The chorus will be the same in both words and music (usually). So, the chorus should look after itself. Write it once and repeat it and the same music will work every time.
The verses must also follow the same pattern as each other because they will be set to the same music as each other.
When we write our first verse, we set a template for every other verse to follow.
Let’s look at “Yesterday” again.
Yesterday, all my troubles seemed so far away.
Now it looks as though they're here to stay.
Oh, I believe in yesterday.
Suddenly, I'm not half the man I used to be,
There's a shadow hanging over me,
Oh, yesterday came suddenly.
Line 1 in each verse matches. Line 2 in each verse matches. Line 3 in each verse matches. How do they match? The stresses appear in the same place!
That’s an important point. Counting syllables is useless. Count stresses.
Yes, line 1 in each verse has 12 syllables, line 2 has 9 syllables in each verse and line 3 has 8 syllables in each verse. Often that will be the case.
However … it is the stresses that matter and they need to match.
6. The stresses in a pattern must match whenever that pattern is repeated
Remember the “catastrophe” version? “Bill and me watched the movie Catastrophe Three” also has 12 syllables – but it doesn’t work. The stresses have to match or the singer will have a problem.
So, stress-matching is extremely helpful, musically – and can be a major problem if attention isn’t paid to it.
It’s not just the verse, either. There can be patterns inside verses where rhythms are repeated and there can be pre-choruses and so on. The important thing is the matching of stresses when a pattern is repeated. This is so that the singer can sing the words as they should be pronounced naturally, without undue difficulty, every time the pattern is repeated.
7. Phrasing can alter things to a degree
Ah, but what about phrasing? Throw in a pause here or there and things can be made to work, surely?
Well, to a degree.
For example, a lyrical line will often not be sung beginning on beat 1. If you look at the sheet music for The House of The Rising Sun, the line “There is a house in New Orleans” doesn’t start on the first beat. There is an unstressed syllable there before the first, stressed syllable (“IS”) – it’s called anacrusis and is sometimes used in poetry too.
Sometimes, the first stressed syllable is sung just before the downbeat. In these cases, it usually starts in beat 4 and is a tied note leading into the next bar. It serves to emphasise that syllable even stronger.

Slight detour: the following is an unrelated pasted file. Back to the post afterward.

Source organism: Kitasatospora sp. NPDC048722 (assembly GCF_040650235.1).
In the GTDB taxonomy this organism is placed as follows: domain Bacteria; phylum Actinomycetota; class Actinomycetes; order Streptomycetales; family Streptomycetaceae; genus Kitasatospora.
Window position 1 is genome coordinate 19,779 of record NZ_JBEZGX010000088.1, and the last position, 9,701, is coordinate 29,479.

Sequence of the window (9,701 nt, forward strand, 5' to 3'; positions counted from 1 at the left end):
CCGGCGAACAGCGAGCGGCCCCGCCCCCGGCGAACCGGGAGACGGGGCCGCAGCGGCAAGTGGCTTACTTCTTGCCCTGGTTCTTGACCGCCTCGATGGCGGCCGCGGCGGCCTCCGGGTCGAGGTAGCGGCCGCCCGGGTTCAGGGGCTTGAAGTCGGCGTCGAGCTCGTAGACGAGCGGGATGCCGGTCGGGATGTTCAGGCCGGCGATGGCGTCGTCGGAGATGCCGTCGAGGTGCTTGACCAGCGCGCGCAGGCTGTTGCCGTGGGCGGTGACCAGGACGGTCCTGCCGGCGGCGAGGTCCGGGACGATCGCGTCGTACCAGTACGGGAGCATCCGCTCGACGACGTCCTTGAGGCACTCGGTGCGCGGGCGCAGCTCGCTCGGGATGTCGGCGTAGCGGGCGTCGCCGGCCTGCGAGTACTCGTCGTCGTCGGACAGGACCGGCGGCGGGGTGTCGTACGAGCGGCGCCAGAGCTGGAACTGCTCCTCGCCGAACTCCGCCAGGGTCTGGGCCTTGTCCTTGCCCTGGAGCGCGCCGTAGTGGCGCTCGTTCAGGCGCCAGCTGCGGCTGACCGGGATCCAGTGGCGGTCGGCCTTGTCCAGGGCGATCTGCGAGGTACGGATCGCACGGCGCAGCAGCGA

Equally, sometimes a line may start on the second (or even third) beat. That slight delay can introduce a degree of uncertainty to the delivery. Ideally, this will be deliberately designed by the lyricist because that uncertainty (or ennui or whatever) is desirable for prosody. It’s used in “Yesterday”, in fact.
Note that stresses still fall in the "right" places.
You could also shorten lines and let the music play without words. You’d normally do this for a specific effect, I would suggest. What you can’t do is squeeze in extra words (except for comic effect). Actually, this isn't an absolute truth, but care must be taken.
In extremis, a singer may be able to introduce a slight pause, mid-line and get back on track. It’s not ideal unless, again, it is deliberate – because, for example, it follows the natural pace of what is being said (a natural hesitation).
While I have focused on stresses, I did mention pacing in point 1 as well. It is also helpful to the singer to try and replicate pacing whenever patterns are repeated.
8. To summarise
Replicating the patterns of stresses (and, to a lesser degree, pacing) is hugely helpful when putting music to words. Music is maths to a large degree and this discipline makes life much easier. I am of the opinion that it is the lyricist’s JOB to do that.
The great thing is, if you don’t write music, your lyrics will contain a noticeable rhythm if you pay attention to this stuff. They will read musically and be more likely to attract collaborators, if that is what you want.
Yes, some flexing is possible. However, it should only ever be deliberate and NOT because the lyricist wanted to get another word in or couldn’t think of a way around matching the pattern.
It should be done knowing and designing the musical delivery and should not leave a problem to be solved during musical composition.